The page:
High numbers of future deaths in the UK from the human form of mad cow disease are unlikely, researchers have said.
Scientists are learning more about how vCJD affects people
The Imperial College team calculate there will be around 70 future deaths.
They say the worst case scenario could see another 600 deaths, but that this is unlikely.
The research, which appears in the Journal of the Royal Society, said thousands of people could carry vCJD, but show no symptoms.
The higher forecast is based on the possibility that people from different genetic subgroups could be affected by vCJD.
So far, people of only one genetic subgroup, which accounts for 40% of the population, have been affected.
There have been 148 deaths from new-variant Creutzfeldt-Jakob disease (vCJD) since the condition was first seen in 1995.
Research pointed to eating meat contaminated with bovine spongiform encephalopathy (BSE) as the cause.
Over the last decade, scientists have been working to evaluate what the full extent of the vCJD epidemic will be.
Deaths have been declining from their peak of 28 in 2000 to nine last year.
But researchers who tested 12,674 appendix and tonsil samples found three showed signs of apparent vCJD, indicating around 3,800 people could ultimately be affected.
However, only one of the three positive samples actually matched those taken from people who had been diagnosed with the clinical disease.
Interpretation of the other two samples was less certain because they did not look like scientists expected them to.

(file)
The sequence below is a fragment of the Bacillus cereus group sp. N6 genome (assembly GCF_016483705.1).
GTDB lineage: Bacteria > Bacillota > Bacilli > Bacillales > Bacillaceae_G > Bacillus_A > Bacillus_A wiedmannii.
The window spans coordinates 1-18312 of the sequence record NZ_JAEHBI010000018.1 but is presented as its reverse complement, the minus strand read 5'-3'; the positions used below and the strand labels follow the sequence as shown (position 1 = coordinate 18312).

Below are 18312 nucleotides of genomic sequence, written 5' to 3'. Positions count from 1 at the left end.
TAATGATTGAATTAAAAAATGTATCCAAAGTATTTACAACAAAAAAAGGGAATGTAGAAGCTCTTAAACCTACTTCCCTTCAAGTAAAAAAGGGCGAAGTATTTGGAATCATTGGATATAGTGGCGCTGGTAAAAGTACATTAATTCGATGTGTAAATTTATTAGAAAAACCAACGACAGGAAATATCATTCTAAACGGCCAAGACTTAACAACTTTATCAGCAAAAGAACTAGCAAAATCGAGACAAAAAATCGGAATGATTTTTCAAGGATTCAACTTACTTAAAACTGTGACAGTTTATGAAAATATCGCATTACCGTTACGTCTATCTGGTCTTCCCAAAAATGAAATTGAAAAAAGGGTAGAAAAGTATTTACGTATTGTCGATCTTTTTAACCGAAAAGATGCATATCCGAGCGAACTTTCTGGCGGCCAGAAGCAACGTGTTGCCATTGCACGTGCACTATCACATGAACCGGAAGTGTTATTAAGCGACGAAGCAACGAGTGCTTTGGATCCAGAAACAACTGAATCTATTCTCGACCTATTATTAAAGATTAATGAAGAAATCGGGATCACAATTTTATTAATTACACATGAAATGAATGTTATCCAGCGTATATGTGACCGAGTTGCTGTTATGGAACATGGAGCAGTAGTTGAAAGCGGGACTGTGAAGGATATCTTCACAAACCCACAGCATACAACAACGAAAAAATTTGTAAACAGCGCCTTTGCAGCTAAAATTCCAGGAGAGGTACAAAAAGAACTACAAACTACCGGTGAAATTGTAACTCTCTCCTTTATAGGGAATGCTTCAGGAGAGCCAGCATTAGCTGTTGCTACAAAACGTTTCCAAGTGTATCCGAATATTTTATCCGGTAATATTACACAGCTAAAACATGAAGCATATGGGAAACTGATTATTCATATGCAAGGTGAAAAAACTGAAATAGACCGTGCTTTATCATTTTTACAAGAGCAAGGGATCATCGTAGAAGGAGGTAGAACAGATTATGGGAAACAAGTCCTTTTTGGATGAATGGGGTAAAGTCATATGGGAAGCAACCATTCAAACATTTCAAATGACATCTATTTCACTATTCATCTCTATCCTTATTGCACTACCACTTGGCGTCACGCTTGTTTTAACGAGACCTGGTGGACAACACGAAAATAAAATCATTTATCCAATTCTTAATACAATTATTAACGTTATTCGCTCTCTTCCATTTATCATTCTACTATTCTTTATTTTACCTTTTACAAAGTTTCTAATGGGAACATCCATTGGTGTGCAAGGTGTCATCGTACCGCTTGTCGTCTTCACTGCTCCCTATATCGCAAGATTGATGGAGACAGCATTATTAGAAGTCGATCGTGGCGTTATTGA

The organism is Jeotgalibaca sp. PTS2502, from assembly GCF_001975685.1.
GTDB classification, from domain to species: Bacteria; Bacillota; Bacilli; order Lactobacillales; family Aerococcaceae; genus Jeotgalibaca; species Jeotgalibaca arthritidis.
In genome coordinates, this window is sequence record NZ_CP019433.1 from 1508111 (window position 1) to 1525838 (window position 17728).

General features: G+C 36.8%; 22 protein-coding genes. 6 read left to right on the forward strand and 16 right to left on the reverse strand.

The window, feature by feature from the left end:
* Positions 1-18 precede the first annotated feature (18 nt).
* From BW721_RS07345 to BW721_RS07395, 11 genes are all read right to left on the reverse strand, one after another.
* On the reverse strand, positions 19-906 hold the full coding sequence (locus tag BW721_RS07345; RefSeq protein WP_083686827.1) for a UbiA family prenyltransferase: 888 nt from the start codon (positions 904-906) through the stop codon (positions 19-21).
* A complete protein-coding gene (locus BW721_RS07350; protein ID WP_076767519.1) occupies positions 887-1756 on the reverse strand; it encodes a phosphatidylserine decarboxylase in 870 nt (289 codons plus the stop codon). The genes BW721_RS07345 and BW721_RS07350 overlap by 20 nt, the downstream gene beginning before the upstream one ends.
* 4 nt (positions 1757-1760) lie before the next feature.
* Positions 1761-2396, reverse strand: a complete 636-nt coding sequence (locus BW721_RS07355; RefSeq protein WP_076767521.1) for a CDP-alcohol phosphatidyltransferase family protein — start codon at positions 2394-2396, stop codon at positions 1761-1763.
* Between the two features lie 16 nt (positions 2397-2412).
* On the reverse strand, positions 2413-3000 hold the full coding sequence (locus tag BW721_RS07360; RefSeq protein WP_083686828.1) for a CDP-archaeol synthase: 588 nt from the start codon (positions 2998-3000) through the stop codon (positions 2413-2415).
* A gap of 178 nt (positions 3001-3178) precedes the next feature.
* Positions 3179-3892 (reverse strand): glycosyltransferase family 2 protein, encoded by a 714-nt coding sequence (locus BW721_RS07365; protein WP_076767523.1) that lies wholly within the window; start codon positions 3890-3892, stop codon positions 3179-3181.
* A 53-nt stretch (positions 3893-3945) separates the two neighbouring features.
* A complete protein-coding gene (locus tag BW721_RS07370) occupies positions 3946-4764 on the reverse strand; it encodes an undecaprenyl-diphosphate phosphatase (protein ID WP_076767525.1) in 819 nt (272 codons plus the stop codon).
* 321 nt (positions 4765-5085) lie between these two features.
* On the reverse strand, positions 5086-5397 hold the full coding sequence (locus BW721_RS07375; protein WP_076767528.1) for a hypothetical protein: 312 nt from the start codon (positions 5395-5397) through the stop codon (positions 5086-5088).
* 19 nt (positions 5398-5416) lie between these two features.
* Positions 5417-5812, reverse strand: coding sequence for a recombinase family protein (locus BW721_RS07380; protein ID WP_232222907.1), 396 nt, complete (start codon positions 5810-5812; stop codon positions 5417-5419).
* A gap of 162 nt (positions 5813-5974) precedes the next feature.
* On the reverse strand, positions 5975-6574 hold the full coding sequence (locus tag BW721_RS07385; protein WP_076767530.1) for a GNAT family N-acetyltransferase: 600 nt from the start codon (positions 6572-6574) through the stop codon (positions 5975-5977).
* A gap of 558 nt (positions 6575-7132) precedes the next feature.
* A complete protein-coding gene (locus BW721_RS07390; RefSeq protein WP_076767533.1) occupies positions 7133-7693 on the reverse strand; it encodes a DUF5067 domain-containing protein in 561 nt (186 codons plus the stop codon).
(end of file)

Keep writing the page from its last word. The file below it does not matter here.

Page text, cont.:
The Imperial College team suggest this could mean that some people could be infected with vCJD, but not develop symptoms.
If this was the case, looking at the population who would have eaten infected meat, they used computer programmes to estimate there could be a total of around 70 deaths from vCJD.
In addition, the Imperial team considered research into the genetics of those who could be affected.
Until last year, all of those affected had been from one genetic subgroup. But it was then revealed that someone with a different genetic make-up had probably become infected with vCJD after a blood transfusion.
The researchers say that in this worst case scenario - if people with other gene variants are equally as susceptible as those in the original subgroup, but have a longer incubation period for vCJD - there could be a total of around 600 deaths from vCJD.
Dr Azra Ghani, from Imperial College, said: "Since 2000 there has been a decline in the number of clinical cases reported.
"One reason for the discrepancy between the high estimated number of positive tests and low number of actual recorded clinical cases could be that infected individuals do not go on to develop clinical disease in their lifetime."
However, the researchers say they have been unable to calculate how many vCJD cases could result in the future from blood transfusions from people who do not know they are carriers of the disease.
Dr Ghani said: "Although our results indicate there is little chance of large numbers of vCJD infections from primary transmission, we have not taken into account possibility of additional cases infected by blood transfusion.
"This could result in more clinical cases emerging at a later date."
The CJD Surveillance Unit said predicting the extent of vCJD was very difficult, but said the more research was carried out, the more accurate predictions could be.
But Frances Hall, of the Human BSE Foundation said she would rather see researchers focus on developing a test that could pick up early signs of the test in those who were affected.
"I don't think estimates of numbers makes a lot of difference to people who have been affected, or people who are worried about it."